Nations with cannabis programmes should respond to a lack of research. Canada can be a leader, say Jonathan Page and Mark Ware.
When it comes to medical cannabis, Canada is both a leader and a laggard. Policy-wise, Canada is ahead of many other countries, having had federal regulations that allow patients to access herbal cannabis (dried leaves and flowers) with a doctor's authorization since 2001. Based on this early entry into medical cannabis, one would expect Canada to be at the forefront of research. Alas, this is not the case. As the number of patients accessing cannabis-based therapies has increased, research has not expanded. The opportunity to inform medical cannabis policy is slipping away.
The Canadian medical cannabis system continues to grow and evolve. The government, through Health Canada, has created a system to license producers to grow and distribute quality-controlled cannabis. Under this system, the patient population reached almost 24,000 in mid-2015, and around 4,000 doctors have prescribed cannabis. One would think that long-standing federal regulations and a large number of patients would mean that cannabis research is underway at many institutions in Canada. However, in the 14 years since the implementation of the first patient access programme, there have been only two federally funded clinical studies — a 2010 report that examined the use of smoked herbal cannabis to treat neuropathic pain1 and a multicentre cohort study exploring one-year safety data2. These studies were funded by Health Canada's Medical Marihuana Research Program, which was scrapped in 2006 as part of federal budget cuts. To our knowledge, no university laboratory in Canada has been licensed to grow cannabis for research purposes. The regulations that give patients access make no specific allowances for research.
Patients, doctors and producers have all expressed frustration with the regulations. Groups such as the Canadian Medical Association have made repeated calls for clinical trials and evidenced-based treatment guidelines. Physicians bemoan the lack of clinical data and the fact that herbal cannabis is not an approved drug; some also harbour suspicions that patients are seeking medical cannabis merely as a front for recreational use. Some cities are seeing a growth in the number of unlicensed dispensaries. And despite years of regulated access to the dried plant, access to cannabis extracts has only recently been mandated through a Supreme Court decision. Such uncertainties are not conducive to a well-functioning national medical cannabis programme that supports research and education.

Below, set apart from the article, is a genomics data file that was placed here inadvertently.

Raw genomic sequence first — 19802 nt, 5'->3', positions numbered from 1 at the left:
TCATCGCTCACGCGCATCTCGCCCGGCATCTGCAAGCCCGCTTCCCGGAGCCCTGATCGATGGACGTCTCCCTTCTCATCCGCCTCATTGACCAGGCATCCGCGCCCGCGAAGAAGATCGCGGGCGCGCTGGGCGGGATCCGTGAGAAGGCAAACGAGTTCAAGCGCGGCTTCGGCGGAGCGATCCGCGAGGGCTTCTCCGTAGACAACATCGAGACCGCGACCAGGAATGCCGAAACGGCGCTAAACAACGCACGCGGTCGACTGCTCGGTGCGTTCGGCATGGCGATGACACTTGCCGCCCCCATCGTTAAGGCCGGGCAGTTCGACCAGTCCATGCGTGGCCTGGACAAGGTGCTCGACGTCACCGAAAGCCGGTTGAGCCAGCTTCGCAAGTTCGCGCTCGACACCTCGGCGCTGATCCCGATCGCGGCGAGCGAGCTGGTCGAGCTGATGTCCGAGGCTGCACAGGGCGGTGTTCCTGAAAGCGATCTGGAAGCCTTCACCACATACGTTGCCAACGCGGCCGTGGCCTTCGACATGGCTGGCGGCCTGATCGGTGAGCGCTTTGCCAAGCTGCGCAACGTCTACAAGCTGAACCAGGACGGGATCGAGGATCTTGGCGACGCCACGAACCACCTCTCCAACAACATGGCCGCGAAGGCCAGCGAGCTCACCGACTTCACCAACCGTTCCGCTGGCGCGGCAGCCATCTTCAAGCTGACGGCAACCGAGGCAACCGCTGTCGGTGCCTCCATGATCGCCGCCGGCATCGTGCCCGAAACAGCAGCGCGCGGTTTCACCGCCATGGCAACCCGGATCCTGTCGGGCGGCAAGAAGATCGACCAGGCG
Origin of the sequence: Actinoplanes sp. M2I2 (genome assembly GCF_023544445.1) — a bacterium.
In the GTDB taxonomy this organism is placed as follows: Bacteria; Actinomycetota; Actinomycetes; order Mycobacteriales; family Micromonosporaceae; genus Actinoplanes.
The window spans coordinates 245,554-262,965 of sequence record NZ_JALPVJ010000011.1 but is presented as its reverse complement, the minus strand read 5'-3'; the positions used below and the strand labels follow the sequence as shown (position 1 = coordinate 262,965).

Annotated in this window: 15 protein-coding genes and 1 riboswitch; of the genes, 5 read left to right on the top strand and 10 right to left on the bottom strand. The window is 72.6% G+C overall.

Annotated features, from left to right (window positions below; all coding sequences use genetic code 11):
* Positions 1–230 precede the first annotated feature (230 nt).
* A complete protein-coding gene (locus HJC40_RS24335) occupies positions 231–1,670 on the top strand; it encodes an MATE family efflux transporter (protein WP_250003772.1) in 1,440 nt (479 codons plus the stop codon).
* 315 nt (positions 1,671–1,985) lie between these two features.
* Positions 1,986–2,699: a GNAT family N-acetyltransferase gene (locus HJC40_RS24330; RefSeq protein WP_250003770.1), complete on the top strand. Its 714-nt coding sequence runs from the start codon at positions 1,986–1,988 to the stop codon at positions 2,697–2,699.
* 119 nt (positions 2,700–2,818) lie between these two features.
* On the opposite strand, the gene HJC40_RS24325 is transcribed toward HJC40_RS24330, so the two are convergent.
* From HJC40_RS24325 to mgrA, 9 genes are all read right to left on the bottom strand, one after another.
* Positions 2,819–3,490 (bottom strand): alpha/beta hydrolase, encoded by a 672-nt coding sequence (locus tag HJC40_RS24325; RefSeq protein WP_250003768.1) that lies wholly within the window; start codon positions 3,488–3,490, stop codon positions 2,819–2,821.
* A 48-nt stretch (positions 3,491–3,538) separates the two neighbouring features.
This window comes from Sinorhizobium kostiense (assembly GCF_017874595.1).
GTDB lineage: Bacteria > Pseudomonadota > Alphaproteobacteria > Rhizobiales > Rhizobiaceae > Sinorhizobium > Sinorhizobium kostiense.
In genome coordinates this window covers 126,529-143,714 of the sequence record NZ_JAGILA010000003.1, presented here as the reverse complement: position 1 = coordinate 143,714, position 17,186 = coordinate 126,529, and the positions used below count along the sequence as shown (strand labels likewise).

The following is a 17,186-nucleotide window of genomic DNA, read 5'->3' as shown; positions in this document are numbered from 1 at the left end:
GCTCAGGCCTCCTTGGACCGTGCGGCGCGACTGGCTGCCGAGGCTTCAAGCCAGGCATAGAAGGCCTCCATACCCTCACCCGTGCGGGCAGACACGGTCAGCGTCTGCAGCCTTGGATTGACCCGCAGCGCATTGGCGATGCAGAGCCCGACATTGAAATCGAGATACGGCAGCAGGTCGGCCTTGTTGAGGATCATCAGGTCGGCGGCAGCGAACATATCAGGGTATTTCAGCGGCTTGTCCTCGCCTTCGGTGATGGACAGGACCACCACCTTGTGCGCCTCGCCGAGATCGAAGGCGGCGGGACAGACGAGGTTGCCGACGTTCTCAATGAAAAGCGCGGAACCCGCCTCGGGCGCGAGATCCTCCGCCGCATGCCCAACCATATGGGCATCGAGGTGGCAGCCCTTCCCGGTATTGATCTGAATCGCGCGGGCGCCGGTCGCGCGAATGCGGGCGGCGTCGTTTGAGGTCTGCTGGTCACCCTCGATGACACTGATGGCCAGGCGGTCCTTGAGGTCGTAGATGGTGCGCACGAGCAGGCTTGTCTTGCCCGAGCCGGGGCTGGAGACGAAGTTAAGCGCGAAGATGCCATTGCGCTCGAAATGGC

Major gaps in knowledge persist. Fundamentally, the evidence base for the clinical use of herbal cannabis is thin. Although a recent systematic review3 found evidence for its use in treating chronic pain and spasticity, other claims were less well supported — creating a shaky foundation on which to base a treatment. Myriad other basic questions remain: for example, what are the pharmacological effects of diverse cannabis metabolites such as the non-psychoactive cannabidiol and volatile terpenoids? And we don't know whether individual strains of cannabis have different therapeutic properties4.
Why has there been so little progress? The Canadian government has not set medical cannabis as a public health priority, and so has provided insufficient research funding. At the same time, it has missed the opportunity to establish a national drug safety programme around medical cannabis. With a few exceptions, such as a newly initiated clinical trial focused on osteoarthritis, the private sector has yet to pick up the slack — partly due to a lack of patentable intellectual property. Research conducted by pharmacologists, chemists and plant biologists is an important complement to clinical investigations. However, preclinical cannabis research in Canada is impaired by delays and difficulties in obtaining research licences. To clear this logjam, funding should be channelled through a peer-reviewed cannabis research programme that can issue fast-track approvals for research licenses. These challenges are not unique to Canada. The same questions are being asked around the globe where national (such as Israel, the Netherlands and Uruguay) and regional (various US states) medical cannabis-access regulations already exist or are being implemented. Ideally, these other governments will learn from Canada's experiences.
We call for a global initiative to identify and prioritize research needs around medical cannabis, alongside support to implement the research. At the United Nations level, we need a policy change to allow biomedical researchers access to cannabis and related materials, with the expectation that such liberalization will trickle down to national and regional programmes. To stimulate investment and enthusiasm for research, national medical cannabis offices need to be adequately resourced and given guidelines for streamlined and transparent review processes. Although public investment in cannabis research is important, harnessing funds from the burgeoning private sector that is profiting from the sale of herbal cannabis could support many high-quality projects. The US state of Colorado provides an excellent model for just such an approach.
Promoting and facilitating research on cannabis is not an implicit acceptance of its medical value. Rather, it is a crucial response to an issue of global importance. The science of medical cannabis desperately needs to get out in front of the policy. It would be unforgiveable if ten years from now we are still lamenting the lack of research despite widespread access to medical cannabis and a profit-hungry industry.